If information needs to be live and you need to query a database, then you need either a Wi-Fi or 3G capability with the PDA scanner. Here are a couple of typical scenarios for wireless connectivity.
1. W-Fi – 802.11b/g/n. – The PDA will need Wi-Fi capabilities for it to utilise the existing wireless network to communicate. There are also a number of ways the PDA is connected back thru the Wi-Fi network.
- Using the browser on the PDA to connect to a web based application.
- Building an application that will reside on the PDA scanner so when user clicks icon/app on PDA scanner, it connects back to host.
- Running a telnet client on the PDA. Still seeing a lot of legacy systems such as AS400 systems running telnet servers. Particularly very large companies. These systems are rock solid and never experience the problems that Windows based systems face. The PCs become a dumb terminal. So does the PDA scanner.
- Remote Desktop Connection.
We are also seeing more companies utilise PDAs that have 3G capabilities. Buying a 3G Sim card and inserting it into PDA scanner to send data as well as using as a mobile phone. Primarily 3G connectivity is used out in the field but we are also seeing this used within the four walls if there is no existing wireless network.
Speeds are also increasing on the 3G network. You will see many devices offering 3G – 3.5G – 3.75G and 4G speeds or close to it.
There are also a number of devices in the market that have GPRS (2.5G). Very reliable but not great and too slow if you want the device to send large files, images, video streaming, VOIP, etc etc. Certainly not the right choice if you need to send data and voice. Only choose GPRS if all you need to do is send small packets of data.
4. Do you have to develop software for the application? This is always a very important consideration when looking at providing a data collection solution and choosing which type of hardware is best for your application.
If you only need the data to be collected (batch solution) and uploaded back into excel or a designated location folder on the network, you might be able to use some great free data collection software tools available out there. It might save you thousands of dollars for software development.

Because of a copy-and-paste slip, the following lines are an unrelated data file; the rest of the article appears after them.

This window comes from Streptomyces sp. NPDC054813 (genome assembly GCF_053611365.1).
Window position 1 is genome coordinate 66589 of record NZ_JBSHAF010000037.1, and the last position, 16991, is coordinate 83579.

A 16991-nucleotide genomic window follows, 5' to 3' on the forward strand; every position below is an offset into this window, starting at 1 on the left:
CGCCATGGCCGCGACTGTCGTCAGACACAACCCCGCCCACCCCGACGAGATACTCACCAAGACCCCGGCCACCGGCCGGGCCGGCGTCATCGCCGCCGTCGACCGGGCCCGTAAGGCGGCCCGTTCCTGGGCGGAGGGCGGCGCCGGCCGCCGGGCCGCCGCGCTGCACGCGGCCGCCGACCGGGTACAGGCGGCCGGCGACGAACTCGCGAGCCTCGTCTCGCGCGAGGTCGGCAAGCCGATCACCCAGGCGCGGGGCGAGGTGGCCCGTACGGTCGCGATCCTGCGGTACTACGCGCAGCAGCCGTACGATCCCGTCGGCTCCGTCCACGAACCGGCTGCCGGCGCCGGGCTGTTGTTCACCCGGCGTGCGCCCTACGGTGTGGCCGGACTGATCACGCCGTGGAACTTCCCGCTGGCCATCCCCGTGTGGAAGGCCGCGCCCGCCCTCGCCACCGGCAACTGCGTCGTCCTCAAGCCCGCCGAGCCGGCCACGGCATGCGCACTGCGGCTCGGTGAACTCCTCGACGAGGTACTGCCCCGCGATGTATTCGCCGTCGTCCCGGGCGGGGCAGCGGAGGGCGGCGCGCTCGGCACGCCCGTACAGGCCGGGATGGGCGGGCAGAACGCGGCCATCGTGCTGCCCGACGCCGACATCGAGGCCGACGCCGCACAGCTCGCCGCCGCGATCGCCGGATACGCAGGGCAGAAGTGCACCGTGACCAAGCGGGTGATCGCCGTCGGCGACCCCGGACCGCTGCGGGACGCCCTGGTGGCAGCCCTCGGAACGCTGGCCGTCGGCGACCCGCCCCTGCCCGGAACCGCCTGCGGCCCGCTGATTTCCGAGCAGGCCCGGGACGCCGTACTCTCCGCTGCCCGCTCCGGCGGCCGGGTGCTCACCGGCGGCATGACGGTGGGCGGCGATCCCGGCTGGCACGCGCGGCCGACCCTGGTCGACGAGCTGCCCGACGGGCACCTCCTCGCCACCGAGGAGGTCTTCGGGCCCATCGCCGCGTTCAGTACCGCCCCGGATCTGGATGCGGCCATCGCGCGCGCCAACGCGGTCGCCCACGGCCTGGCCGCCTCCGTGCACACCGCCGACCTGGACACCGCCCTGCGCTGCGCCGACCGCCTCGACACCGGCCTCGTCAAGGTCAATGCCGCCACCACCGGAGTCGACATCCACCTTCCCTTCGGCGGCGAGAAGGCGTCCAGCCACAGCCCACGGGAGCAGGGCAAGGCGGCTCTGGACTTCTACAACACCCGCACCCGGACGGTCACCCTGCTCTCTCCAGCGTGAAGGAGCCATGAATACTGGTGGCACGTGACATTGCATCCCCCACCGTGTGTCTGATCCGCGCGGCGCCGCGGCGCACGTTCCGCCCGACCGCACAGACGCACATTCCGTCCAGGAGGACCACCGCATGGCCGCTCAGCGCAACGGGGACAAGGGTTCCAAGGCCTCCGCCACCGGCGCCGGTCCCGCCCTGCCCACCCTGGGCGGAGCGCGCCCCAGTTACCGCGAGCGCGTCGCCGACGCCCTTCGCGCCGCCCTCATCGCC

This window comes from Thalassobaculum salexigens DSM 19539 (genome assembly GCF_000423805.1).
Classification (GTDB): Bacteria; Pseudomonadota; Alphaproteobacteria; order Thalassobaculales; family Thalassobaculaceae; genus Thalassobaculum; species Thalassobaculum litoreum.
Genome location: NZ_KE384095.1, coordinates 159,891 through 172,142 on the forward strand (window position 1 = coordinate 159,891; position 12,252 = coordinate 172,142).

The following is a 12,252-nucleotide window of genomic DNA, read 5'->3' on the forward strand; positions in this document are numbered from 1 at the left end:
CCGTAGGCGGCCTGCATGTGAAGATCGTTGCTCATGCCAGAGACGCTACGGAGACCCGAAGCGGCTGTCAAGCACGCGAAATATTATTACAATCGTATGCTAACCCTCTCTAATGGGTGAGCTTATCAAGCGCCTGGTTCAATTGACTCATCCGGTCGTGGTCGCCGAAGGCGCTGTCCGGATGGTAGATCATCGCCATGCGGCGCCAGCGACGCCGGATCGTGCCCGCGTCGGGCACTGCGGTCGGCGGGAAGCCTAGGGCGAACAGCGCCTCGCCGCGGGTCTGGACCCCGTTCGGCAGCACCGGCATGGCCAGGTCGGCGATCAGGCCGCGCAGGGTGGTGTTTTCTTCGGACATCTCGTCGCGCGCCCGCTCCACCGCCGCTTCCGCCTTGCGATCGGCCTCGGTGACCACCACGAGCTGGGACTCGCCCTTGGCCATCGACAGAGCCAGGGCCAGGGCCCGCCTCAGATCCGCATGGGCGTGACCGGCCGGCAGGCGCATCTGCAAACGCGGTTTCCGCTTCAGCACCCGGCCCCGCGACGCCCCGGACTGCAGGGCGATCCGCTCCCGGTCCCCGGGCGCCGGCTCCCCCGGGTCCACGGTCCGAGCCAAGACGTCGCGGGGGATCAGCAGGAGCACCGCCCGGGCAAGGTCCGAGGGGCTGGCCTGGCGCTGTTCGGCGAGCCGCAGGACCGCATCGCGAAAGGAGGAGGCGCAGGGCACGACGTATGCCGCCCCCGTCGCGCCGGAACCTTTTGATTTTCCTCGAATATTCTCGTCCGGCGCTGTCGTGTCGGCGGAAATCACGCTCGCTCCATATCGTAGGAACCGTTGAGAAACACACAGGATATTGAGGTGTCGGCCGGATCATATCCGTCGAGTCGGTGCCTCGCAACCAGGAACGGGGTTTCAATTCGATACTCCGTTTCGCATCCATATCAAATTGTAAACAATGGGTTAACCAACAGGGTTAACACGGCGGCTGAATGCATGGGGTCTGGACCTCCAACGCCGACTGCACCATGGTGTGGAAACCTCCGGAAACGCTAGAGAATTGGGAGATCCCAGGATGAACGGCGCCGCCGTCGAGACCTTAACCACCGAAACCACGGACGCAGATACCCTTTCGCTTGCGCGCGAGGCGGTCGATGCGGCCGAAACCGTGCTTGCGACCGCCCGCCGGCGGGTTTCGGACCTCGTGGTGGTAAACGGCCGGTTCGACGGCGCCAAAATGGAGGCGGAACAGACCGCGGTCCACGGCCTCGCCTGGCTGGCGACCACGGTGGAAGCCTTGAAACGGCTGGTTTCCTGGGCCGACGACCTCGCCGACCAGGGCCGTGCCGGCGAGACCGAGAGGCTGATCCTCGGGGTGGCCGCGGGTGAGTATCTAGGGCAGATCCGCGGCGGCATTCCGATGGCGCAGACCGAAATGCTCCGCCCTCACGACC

We use a tool called Forge Application Generator. It helps us develop simple data collection applications such as multiple fields that the user will be prompted to scan and collect data for. It also allows you to create menus for multiple applications. The whole point is its free!!! You don’t need to be a software developer (mucho deniro saved $$$) and you can upload back into excel or as a text file into a designated location on the customers PC or network. How cool is that?
However, if you have more complex data collection requirements, then forget these tools. If the data collected, needs to uploaded seamlessly into a database, then an application has to be written for this. Most developers program in C++ or .Net these days so stick to Windows based PDA scanners. There are also many developers coming out for Android based O/S PDA scanners. Stay away from Dos text propriety terminals as the code has to be written in C or Basic. Too slow. Programmers are almost all dead that write in that language…..lol. Well late 50s, early 60s. And from experience, everything just seems to take longer to get an application written. With the tools available like Visual Basic, the developers are much more proficient in programming, so costs come down! Costs for developing for Android devices maybe much lower as Android is open source. Definitely worth checking out!